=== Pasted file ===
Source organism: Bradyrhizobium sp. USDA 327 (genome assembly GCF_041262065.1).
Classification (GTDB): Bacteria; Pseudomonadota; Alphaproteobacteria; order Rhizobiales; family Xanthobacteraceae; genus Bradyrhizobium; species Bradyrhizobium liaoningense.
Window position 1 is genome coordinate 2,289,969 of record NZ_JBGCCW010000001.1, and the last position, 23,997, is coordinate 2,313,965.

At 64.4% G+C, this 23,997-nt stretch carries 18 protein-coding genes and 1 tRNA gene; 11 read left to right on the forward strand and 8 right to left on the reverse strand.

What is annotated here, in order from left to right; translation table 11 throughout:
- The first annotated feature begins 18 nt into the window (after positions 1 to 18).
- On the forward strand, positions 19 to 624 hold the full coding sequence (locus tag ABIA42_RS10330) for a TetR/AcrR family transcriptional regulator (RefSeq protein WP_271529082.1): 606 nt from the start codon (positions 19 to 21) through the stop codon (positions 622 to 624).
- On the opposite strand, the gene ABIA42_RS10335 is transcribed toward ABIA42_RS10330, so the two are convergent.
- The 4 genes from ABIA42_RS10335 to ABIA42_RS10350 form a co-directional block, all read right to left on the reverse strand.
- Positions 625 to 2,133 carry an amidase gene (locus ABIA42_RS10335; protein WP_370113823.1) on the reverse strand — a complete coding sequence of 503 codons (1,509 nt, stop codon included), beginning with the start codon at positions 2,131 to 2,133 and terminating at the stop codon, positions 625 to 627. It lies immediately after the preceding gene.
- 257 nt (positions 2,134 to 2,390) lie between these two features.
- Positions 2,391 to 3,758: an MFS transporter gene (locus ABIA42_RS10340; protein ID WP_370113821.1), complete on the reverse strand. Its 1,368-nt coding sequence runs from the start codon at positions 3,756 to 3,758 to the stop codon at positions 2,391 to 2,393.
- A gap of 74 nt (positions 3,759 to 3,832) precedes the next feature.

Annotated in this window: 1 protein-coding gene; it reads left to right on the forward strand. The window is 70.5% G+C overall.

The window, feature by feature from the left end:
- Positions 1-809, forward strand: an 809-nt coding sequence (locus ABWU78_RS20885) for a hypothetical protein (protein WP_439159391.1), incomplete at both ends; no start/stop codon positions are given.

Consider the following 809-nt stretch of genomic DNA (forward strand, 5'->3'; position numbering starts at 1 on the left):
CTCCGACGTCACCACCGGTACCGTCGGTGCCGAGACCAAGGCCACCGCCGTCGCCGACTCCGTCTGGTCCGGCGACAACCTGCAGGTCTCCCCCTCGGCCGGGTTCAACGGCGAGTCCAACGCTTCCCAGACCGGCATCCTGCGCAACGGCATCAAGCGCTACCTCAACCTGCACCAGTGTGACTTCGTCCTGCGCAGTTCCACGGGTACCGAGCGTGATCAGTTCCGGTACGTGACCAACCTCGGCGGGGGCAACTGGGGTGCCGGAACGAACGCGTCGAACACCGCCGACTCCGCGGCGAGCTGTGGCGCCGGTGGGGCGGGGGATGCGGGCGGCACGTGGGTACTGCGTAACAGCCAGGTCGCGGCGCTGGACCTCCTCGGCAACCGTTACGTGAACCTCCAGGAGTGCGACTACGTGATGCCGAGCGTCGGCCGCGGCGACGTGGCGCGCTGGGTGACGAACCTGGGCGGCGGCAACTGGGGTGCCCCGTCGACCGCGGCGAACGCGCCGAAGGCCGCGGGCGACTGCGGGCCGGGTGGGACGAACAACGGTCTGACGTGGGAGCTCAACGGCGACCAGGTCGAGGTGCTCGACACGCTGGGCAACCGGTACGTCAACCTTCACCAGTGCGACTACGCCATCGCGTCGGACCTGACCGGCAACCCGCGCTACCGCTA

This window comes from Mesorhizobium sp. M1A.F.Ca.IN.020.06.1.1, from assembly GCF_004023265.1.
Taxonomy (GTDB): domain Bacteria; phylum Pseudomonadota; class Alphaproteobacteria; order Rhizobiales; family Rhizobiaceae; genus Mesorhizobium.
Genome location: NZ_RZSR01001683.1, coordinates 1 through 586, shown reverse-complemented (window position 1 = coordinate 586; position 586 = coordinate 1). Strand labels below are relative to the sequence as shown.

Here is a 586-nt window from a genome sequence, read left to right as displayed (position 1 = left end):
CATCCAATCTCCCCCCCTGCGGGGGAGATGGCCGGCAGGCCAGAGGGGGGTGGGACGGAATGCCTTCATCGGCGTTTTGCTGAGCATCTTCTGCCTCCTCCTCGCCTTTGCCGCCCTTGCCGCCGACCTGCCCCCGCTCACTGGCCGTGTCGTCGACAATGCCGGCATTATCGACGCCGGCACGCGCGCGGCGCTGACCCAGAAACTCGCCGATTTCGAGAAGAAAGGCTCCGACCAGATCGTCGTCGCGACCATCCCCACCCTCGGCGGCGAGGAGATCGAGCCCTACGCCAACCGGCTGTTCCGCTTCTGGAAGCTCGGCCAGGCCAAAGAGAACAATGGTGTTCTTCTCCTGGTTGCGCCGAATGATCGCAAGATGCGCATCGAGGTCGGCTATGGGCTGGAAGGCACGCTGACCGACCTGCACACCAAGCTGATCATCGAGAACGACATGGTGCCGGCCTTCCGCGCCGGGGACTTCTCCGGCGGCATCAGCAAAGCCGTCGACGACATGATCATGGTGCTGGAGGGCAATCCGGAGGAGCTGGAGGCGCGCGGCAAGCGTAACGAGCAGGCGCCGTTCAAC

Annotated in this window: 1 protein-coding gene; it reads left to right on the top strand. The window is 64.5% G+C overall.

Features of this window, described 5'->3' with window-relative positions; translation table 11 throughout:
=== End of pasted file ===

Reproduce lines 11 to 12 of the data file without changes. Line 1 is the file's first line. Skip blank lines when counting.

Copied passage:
- 257 nt (positions 2,134 to 2,390) lie between these two features.
- Positions 2,391 to 3,758: an MFS transporter gene (locus ABIA42_RS10340; protein ID WP_370113821.1), complete on the reverse strand. Its 1,368-nt coding sequence runs from the start codon at positions 3,756 to 3,758 to the stop codon at positions 2,391 to 2,393.